The first work session was, as the presidential debate began, a presentation of the grants review committee’s recommendations for next year’s community grant awards. The candidates clawing at each other’s jugulars with poisoned fingernails was far less interesting than learning why an after-school program was getting $400 less than they requested.

The last work session, as the country’s future teetered between fascism and farce, was about the proposed new Community Partnership Liaison position. This new staff person would help residents, particularly youth and elderly, find helpful programs and agencies. This ties in with the council’s recent agonizing about what to do for youth on the city’s limited budget.


We do good stuff including giving you cash. That’s the summary of the Oct. 19 presentation given the city council by Metropolitan Washington Council of Governments executive director Chuck Bean. COG, as it is usually known, is an independent non-profit association of regional government representatives from the US Congress down to the Takoma Park city council. So, don’t forget to pay your dues, see you in another five years.

– Gilbert


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About the Author

Gilbert is the pseudonym of a hard-bitten, hard-drinking, long-time Takoma Park resident who maintains the granolapark blog. Gilbert and William L. Brown — Granola Park's mild-mannered chief of staff, researcher, and drink pourer — have never been seen in the same place at the same time.

4 Comments on "GRANOLAPARK: Dog park in a small world"

  1. Gee, my tax dollars at work because what with all the green space and private property, not to mention Sligo Creek Parkway, we have to have a dog park. And who gets to pay for it? Surprise again, people who don’t have dogs. And the Tree Nazi works for the contractor–all of this stinks as much as a load of dog crap. I think this should pay for itself via fees from users. When do we get an adult playground, a crafts center, anything that all of us can use. I feel as if I’m paying the highest taxes around and aside from the Police, I don’t get anything for it that the County doesn’t provide cheaper and better. Frankly, I absolutely hate this idea. I love dogs, but I don’t believe as a tax payer I should have to pay for a facility so that owners too lazy to walk with their dogs can take them off the leash.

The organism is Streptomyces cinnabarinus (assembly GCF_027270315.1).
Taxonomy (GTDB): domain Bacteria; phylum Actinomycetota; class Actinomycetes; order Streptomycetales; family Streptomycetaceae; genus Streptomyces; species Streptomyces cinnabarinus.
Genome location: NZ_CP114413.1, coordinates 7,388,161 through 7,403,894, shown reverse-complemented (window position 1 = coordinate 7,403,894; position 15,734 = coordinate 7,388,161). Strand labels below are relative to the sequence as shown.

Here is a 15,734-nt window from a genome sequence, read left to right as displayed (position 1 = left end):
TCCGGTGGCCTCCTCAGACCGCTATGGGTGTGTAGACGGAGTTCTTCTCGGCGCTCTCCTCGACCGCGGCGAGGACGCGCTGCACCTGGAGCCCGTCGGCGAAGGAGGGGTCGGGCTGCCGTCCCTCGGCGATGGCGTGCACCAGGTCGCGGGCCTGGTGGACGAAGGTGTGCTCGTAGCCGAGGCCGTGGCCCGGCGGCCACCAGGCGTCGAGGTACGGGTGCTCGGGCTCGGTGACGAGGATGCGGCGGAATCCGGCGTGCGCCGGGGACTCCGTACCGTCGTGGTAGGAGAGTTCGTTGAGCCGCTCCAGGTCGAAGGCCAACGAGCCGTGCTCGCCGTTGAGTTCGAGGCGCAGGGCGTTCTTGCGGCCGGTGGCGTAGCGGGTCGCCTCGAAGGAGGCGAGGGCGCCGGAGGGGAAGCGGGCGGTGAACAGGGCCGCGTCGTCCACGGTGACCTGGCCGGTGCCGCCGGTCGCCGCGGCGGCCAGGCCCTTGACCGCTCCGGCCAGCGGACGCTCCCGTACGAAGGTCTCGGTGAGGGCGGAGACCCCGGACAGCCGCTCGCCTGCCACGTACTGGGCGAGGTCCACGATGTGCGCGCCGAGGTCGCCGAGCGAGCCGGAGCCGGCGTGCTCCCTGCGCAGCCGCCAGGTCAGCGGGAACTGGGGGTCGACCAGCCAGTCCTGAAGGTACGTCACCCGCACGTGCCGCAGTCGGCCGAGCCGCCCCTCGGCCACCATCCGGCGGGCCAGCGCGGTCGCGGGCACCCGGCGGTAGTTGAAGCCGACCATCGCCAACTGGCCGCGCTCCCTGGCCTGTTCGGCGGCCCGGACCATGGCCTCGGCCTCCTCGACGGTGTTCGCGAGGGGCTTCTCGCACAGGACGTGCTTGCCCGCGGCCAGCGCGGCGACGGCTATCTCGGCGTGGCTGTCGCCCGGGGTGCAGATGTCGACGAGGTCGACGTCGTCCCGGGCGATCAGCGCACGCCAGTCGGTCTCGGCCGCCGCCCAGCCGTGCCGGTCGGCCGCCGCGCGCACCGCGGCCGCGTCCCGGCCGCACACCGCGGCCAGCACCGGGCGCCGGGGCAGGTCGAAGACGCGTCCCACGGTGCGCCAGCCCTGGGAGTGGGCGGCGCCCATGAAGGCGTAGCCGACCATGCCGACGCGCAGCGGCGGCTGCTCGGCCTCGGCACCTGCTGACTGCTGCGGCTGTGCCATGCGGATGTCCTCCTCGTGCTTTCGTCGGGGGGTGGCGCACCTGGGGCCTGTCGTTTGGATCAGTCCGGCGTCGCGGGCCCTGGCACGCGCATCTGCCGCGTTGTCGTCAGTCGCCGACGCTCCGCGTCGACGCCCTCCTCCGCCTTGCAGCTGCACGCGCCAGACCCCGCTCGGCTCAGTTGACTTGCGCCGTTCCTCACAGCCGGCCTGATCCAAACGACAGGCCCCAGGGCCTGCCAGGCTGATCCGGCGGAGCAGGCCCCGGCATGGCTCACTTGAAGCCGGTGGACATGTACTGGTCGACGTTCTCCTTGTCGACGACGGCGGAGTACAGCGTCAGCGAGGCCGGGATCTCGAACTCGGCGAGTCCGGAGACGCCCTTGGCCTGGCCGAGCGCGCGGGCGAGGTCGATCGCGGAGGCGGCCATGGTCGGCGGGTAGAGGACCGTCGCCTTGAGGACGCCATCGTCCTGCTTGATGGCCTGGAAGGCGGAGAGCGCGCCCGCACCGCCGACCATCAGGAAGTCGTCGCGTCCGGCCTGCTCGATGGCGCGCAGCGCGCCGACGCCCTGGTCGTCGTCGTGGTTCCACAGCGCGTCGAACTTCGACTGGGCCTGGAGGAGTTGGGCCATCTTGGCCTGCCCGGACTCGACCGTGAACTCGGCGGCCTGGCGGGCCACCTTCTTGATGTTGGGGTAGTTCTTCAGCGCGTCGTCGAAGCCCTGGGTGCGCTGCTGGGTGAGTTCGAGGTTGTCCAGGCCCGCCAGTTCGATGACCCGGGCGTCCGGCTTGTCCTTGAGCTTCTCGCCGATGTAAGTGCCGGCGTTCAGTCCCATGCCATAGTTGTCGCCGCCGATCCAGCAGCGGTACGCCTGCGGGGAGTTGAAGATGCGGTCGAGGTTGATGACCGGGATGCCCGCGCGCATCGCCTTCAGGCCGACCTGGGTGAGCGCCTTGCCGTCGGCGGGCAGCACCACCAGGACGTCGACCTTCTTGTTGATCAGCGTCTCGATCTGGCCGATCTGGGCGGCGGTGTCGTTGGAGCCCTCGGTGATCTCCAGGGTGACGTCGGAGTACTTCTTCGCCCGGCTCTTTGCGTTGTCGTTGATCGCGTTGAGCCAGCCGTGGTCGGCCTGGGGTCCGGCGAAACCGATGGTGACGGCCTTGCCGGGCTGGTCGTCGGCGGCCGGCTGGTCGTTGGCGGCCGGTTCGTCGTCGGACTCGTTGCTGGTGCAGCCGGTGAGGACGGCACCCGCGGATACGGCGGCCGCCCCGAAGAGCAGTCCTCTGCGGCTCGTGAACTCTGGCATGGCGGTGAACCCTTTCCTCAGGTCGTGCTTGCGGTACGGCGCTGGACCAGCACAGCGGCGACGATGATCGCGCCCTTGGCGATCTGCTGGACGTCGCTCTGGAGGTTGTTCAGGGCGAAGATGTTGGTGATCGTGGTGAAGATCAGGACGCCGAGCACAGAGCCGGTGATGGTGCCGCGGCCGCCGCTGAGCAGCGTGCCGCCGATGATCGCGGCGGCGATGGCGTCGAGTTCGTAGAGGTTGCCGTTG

2. I don’t understand the part about an adult playground, but Anonymouse makes perfect sense. And the extra police presence, although unfortunately necessary, isn’t particularly effective. Why aren’t we using cameras to deal with the perpetual property crime? Perhaps cops shouldn’t waste their time on feel-good pablum at the Cheesecake Factory. I’m sure that all of that was off the clock.

  3. Tom Gagliardo | October 21, 2016 at 6:32 pm |

    How much is the dog park going to cost? Land should already by city-owned. Fence, poop bag dispenser, garbage can and you’re done. Right? And no, you don’t need a designer, a planner, a supervising engineer and a city employee to assist youthful and elderly dog owners and dogs. We only need help finding programs and agencies.

  4. Perhaps next on agenda could be fixing up the basketball court and attendant erosion at Spring Park. I’ll email my city councilman — maybe he’ll even respond.

Comments are closed.